Yik Yak banned as schools grapple with toxic anonymous social chat

Filed Under: Featured, Law & order, Social networks

Yik Yak logoImagine you're a student in high school. You're standing outside the building before you go to class, checking postings on your mobile phone.

You notice some kids standing over by the bushes, snickering and stealing glances at you. You keep your head down, looking at your phone.

A posting comes up. It's anonymous, but you know that whoever wrote it is standing quite close to you. The anonymous poster's written about a yellow shirt and how butt-ugly the person is who's wearing it.

Your face flushes. You're wearing a yellow shirt. You're the one who's getting bullied.

Welcome to Yik Yak.

I made up that scenario's particulars, but not the essence. Bullying of students is getting ramped up across the US as this new mobile app delivers nasty insults, posted behind the coward's favorite shield of anonymity.

Described as a cross between SnapChat and Twitter, Yik Yak is a location-based app that creates an anonymous social chat room of up to 500 nearby users who connect through GPS tracking on their mobile phones.

One of its co-founders, Brooks Buffington, told CNN that Yik Yak has, within its first four months, already racked up a few hundred thousand users - mainly in Southeast/East coast college campuses.

In fact, the application supposedly restricts use to those over the age of 17, in acknowledgement of the idea that it takes a bit of maturity to post comments anonymously about the people and things around us without it turning into a YouTube-comments-like toxic waste dump.

I say "supposedly" because there's no way to prevent somebody under the age of 17 from signing up, as parents have pointed out.

Cyberbullying is not the only problem with the anonymous social chat app. There are other incidents:

  • A high school in the city of Marblehead, in Massachusetts, was evacuated twice in one day on 4 March 2014 due to unspecified threats posted on Yik Yak.
  • A middle school in Decatur, Alabama was locked down over threats of violence posted to Yik Yak. According to the Chicago Tribune, an Alabama teenager was arrested in February 2014 after authorities said they tracked a shooting threat made on the service to his phone.
  • A school in San Clemente, California, was locked down on 6 March 2014 after an anonymous bomb threat was posted on Yik Yak.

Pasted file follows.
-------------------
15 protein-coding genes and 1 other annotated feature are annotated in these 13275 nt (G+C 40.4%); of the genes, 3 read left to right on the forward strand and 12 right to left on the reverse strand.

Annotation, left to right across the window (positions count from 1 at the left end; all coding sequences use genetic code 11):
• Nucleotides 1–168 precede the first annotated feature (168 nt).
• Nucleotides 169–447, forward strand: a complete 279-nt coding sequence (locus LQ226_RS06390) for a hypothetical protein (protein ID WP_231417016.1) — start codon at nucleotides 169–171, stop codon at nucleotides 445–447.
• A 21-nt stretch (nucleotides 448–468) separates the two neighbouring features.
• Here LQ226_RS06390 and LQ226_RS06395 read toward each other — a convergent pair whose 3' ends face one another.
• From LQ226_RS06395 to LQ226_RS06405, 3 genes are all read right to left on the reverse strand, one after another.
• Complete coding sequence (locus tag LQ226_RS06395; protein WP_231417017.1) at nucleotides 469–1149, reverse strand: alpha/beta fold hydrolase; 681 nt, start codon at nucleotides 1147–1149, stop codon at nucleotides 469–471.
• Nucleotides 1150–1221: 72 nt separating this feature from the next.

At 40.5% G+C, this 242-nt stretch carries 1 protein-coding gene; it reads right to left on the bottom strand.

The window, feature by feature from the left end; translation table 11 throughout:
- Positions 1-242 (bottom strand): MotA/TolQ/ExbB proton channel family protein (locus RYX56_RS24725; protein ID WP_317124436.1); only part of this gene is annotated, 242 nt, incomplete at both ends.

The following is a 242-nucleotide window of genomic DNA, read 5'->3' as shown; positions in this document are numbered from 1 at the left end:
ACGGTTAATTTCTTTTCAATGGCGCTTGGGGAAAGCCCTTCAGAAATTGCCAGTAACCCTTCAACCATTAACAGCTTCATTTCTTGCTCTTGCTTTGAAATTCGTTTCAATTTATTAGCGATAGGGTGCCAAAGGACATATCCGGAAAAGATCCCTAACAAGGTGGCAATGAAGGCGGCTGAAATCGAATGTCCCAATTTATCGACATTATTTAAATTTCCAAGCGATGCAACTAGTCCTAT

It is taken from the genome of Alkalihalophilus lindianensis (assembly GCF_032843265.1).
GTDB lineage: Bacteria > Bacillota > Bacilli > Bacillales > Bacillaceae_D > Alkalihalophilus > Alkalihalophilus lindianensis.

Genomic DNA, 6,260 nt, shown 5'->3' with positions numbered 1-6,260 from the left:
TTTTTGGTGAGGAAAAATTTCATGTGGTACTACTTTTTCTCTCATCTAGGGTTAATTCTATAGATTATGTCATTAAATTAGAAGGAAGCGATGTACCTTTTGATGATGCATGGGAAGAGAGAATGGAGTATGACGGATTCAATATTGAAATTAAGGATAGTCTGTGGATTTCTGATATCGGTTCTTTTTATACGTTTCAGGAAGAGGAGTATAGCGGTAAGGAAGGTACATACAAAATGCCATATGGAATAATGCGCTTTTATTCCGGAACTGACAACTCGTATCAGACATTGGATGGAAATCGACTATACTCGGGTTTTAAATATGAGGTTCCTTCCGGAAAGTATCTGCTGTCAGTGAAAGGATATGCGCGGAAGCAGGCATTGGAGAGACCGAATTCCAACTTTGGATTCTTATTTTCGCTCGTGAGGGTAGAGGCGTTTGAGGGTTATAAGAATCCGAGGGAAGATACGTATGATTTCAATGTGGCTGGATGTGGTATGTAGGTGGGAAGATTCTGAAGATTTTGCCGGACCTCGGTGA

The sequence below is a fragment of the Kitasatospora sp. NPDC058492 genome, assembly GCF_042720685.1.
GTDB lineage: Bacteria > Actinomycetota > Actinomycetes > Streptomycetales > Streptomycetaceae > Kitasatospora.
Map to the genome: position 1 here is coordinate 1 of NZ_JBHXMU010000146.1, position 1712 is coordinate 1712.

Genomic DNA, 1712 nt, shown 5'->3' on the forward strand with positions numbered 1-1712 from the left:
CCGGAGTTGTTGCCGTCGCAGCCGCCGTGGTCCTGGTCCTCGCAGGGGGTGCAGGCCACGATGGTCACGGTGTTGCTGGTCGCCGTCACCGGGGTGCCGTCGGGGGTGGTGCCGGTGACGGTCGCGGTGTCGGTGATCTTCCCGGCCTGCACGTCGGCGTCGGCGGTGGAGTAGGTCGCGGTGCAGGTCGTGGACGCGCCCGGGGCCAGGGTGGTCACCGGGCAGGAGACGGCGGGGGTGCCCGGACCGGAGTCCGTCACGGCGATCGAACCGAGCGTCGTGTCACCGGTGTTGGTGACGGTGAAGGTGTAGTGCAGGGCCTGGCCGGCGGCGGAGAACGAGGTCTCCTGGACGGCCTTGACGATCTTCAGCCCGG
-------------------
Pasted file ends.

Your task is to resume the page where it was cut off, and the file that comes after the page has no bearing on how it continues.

The free app has also been banned in multiple Chicago schools, as educators warn parents that students are using the service to threaten and malign others.

Kids on phone, courtesy of ShutterstockThe Chicago Tribune reports that "at least four" Chicago high schools have sent home warnings about Yik Yak to parents in the past few weeks, with principals asking that parents remove the app from their children's phones and keep them from reinstalling it.

Several districts have also banned Yik Yak from their networks, though they admit this is a symbolic move that doesn't provide any actual, technological barrier for students to access the app through their phones.

Yik Yak's responding to the criticism by disabling it in some areas, including the entire city of Chicago until the firm fixes the problem of keeping it out of the hands of high schoolers and middle schoolers.

Buffington told CNN that grade schoolers weren't supposed to be using it to begin with:

One of the things we were planning to do is to essentially geo-sense every high school and middle school in America, so if they try to open the app in their school, it will say something like 'no, no no, looks like you are trying to open the app on a high school or middle school and this is only for college kids,' and it will disable it and the app won't work.

That will completely eliminate the problem we have been seeing, so we geo-sensed the entire city of Chicago until we get this fix up. We are working on getting third-party help to get the fix in place as soon as possible.

In the meantime, parents can always look into software that controls what apps their children download. We've written several articles about setting up parental controls on your child's device.

And please remind your children that what they post online isn't anonymous, no matter what an app like Yik Yak promises. Here's 10 tips from Safer Internet Day 2014 to get your kids thinking before they engage in any online activity.

The fact that police have so far traced threats of violence to at least one teenager's phone should be proof of that.

Finally, here's some advice from the 2013 Anti-Bullying Week if you suspect your child is being cyberbullied.

Image of kids on phone courtesy of Shutterstock.

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12 Responses to Yik Yak banned as schools grapple with toxic anonymous social chat